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  • Answer

    If you are using members with cross-sections, which are not known be the interface, you should use the mapping file for cross-sections. The mapping file can be easily filled with the names of the cross-sections. In the left column of the table write the names of cross-section used in TEKLA and in the right column you write the DLUBAL names or select them from the library.
    Please check the attached video.

    Note:
    In TEKLA you have to have loaded the right environment. In the video Chinese cross-sections should be transferred, so the Chinese environment has to be used in TEKLA.
  • Answer

    Define a suitable load case to correctly combine the planned prestress with the other load cases and apply a "pulling" strain to the members affected. A pulling strain load can, for. B.


    • a negative temperature load T c distributed uniformly over the cross-section,
    • a negative change in length ε,
    • a negative longitudinal displacement Δl,
    • a positive initial prestress V or
    • its positive final prestress V only in RFEM.

    Input via a Longitudinal Displacement is the most comprehensible input because you can directly measure the offset on the turnbuckle of a tension member.



  • Answer

    The logs or log files of an installation can be found under the following path:

    C: \ Users \ Public \ Documents \ Dlubal \ Logs

  • Answer

    For this case, the "Stiffnesses" member type is available. You can specify the member stiffnesses directly in a dialog box that you open with the [Edit] button. Thus, the assignment of a cross-section is unnecessary.
  • Answer

    In our programs, we use the operating system's fonts.

    It is necessary to change the region in the operating system's Control Panel. Then, restart the computer. The texts should then be displayed correctly.

  • Answer

    For irregular member structures, the load generators "From Area Load on Members via Plane" or with "Cells" can be helpful. However, both functions assume that the nodes of the members lie in one plane. In the settings of the load generators, you can increase tolerances for the nodes to also detect nodes that lie outside the plane (see Figure 01). In interaction with the "fictitious lines", it is possible to load even more complex structures.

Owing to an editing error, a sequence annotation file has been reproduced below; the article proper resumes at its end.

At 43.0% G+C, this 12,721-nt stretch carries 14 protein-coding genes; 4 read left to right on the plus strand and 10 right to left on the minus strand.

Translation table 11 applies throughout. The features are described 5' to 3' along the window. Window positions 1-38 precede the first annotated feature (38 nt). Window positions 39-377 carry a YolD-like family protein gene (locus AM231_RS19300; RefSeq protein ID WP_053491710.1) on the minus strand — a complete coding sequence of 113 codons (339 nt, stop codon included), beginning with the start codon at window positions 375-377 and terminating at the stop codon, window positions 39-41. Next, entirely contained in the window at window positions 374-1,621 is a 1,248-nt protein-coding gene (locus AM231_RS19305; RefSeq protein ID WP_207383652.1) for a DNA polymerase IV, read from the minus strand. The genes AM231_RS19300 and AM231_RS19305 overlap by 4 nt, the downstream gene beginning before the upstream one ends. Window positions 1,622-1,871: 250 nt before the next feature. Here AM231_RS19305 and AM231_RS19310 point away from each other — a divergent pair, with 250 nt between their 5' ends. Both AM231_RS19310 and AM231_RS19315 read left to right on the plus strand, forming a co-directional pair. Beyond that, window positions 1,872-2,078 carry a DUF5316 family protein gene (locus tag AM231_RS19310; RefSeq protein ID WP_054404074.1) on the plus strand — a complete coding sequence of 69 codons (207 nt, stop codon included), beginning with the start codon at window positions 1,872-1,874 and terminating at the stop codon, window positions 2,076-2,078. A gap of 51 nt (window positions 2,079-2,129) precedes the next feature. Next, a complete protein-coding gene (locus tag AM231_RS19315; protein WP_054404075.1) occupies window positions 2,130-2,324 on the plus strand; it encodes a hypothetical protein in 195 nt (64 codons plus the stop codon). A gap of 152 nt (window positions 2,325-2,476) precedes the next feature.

• Answer

    You can adjust the column individually according to your wishes.
    Go to the toolbar and right-click in the empty gray area. Then, go to "Customize".
    Now, click the Load Case Description window and it will be highlighted in black.
    Now you can go to the right edge of the window and extend it.

  • Answer

    Friction represents a nonlinearity and can therefore only be modified via the interface to the member end release hinge.

    For this purpose, the member end release must be created first, if not already available. Then, the IMemberHinge interface is brought to the member end release and then to the nonlinearity (here IFriction ). Then , you can use the methods GetData and SetData to modify the data (here Friction ):

    Sub SetMemberHingeFriction ()

    Dim model As RFEM5.model
    Set model = GetObject (, "RFEM5.Model")
    model.GetApplication.LockLicense

    On Error GoTo e

    Dim data As IModelData
    Set data = model.GetModelData

    Dim hinge (0 To 0) As RFEM5.MemberHinge

    hinge (0) .No = 1
    hinge (0) .RotationalConstantX = 1
    hinge (0) .RotationalConstantY = 2
    hinge (0) .RotationalConstantZ = 3
    hinge (0) .TranslationalConstantX = 4
    hinge (0) .TranslationalConstantY = 5
    hinge (0) .TranslationalConstantZ = 6
    hinge (0) .Comment = "Member Hinge 1"
        
    hinge (0) .TranslationalNonlinearityX = FrictionAType

    data.PrepareModification
    data.SetMemberHinges hing
    data.FinishModification
        
    'get interface for member'